In upholding a ruling which will require police forces across the country to pick up the enormous costs of match day policing around football grounds, the Court of Appeal has emphasised that it is for the police, not private citizens or organisations, to enforce law and order.
The case involved football club, Leeds United, which objected to having to contribute to policing costs incurred within an ‘extended footprint’ around its Elland Road stadium. The club, which has some of the country’s worst behaved fans, insisted that hundreds of officers deployed around the ground on match days were doing no more than their public duty.
Dismissing an appeal by the Chief Constable of West Yorkshire Police (WYP), the Master of the Rolls, Lord Dyson, ruled that the club should only be required to pay for policing on land it owns or controls and not surrounding areas of public land where fans congregate. Although he acknowledged that Leeds fans have a ‘poor record’ for football-related violence, he noted that the majority of the club’s supporters are law-abiding.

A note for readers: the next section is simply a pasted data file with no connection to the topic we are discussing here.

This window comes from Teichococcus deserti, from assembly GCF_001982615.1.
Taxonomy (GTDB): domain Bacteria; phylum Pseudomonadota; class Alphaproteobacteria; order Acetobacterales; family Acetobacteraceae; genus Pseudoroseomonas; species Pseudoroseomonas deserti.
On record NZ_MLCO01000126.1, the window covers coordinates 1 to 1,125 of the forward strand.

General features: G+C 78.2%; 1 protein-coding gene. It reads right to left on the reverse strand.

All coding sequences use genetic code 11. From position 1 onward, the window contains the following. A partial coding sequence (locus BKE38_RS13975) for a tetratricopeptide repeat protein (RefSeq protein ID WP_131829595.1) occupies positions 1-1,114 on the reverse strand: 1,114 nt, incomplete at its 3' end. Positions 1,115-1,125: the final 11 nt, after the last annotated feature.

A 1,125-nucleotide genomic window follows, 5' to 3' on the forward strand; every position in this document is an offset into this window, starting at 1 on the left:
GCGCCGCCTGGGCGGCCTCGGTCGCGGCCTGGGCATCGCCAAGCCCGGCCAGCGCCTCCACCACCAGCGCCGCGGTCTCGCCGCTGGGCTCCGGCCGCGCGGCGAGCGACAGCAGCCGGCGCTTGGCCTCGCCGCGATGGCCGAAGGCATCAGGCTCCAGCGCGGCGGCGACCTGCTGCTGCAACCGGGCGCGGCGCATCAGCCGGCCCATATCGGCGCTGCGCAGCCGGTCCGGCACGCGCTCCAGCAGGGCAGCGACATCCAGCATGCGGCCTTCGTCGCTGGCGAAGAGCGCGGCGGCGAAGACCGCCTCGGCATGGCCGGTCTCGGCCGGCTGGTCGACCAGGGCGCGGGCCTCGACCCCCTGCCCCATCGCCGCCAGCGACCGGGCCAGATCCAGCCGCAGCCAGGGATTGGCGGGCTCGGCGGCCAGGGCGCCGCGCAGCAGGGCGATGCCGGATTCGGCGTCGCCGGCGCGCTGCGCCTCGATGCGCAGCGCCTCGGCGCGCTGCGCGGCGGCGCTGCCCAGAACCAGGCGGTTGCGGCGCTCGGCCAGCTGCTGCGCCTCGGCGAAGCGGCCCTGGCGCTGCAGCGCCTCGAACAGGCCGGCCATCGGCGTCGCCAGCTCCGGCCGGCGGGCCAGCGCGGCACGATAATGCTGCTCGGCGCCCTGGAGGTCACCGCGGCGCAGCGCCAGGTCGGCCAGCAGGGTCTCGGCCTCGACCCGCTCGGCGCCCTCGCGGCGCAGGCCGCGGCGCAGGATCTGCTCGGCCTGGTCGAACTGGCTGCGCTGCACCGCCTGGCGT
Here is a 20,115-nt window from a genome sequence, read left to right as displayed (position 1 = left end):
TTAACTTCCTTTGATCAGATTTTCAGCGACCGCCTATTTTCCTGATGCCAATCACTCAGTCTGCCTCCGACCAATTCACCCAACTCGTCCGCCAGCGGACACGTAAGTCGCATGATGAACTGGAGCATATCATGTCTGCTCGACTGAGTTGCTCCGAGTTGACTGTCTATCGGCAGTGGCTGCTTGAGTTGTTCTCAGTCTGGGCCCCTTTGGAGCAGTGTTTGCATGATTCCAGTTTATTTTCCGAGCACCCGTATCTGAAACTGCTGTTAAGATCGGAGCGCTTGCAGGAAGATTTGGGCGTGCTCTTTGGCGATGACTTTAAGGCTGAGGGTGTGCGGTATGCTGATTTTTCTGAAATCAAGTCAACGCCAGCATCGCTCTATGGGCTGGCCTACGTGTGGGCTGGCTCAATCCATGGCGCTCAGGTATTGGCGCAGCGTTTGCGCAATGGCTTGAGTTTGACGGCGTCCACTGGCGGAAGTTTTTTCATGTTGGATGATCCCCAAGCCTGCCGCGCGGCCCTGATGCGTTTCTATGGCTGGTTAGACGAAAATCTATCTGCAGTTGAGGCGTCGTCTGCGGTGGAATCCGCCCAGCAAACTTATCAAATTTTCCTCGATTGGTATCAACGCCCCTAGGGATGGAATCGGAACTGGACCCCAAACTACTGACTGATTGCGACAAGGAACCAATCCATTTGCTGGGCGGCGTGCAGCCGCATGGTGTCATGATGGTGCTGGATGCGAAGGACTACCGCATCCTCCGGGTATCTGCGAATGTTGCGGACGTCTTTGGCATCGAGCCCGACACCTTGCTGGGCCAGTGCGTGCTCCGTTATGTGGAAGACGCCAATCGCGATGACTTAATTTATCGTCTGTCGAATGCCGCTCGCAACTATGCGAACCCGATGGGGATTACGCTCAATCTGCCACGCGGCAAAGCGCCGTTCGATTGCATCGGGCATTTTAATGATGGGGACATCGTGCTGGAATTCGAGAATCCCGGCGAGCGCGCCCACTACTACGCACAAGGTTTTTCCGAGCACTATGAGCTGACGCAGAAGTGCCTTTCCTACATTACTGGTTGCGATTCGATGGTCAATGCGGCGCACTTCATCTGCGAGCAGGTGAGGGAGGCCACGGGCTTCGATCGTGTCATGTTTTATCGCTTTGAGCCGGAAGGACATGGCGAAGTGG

The judge concluded: “They do not lose their status as members of the public when they come to a match. They are entitled to police protection when they come to a match. The police have a duty to maintain law and order and to protect them and their property when they approach and leave the stadium.
“The policing of the extended footprint on match days is provided in order to maintain law and order and protect life and property in a public place. None of the arguments advanced on behalf of WYP persuades me that the law and order services provided by them in the extended footprint are different in principle from the law and order services that they provide in any other public place.”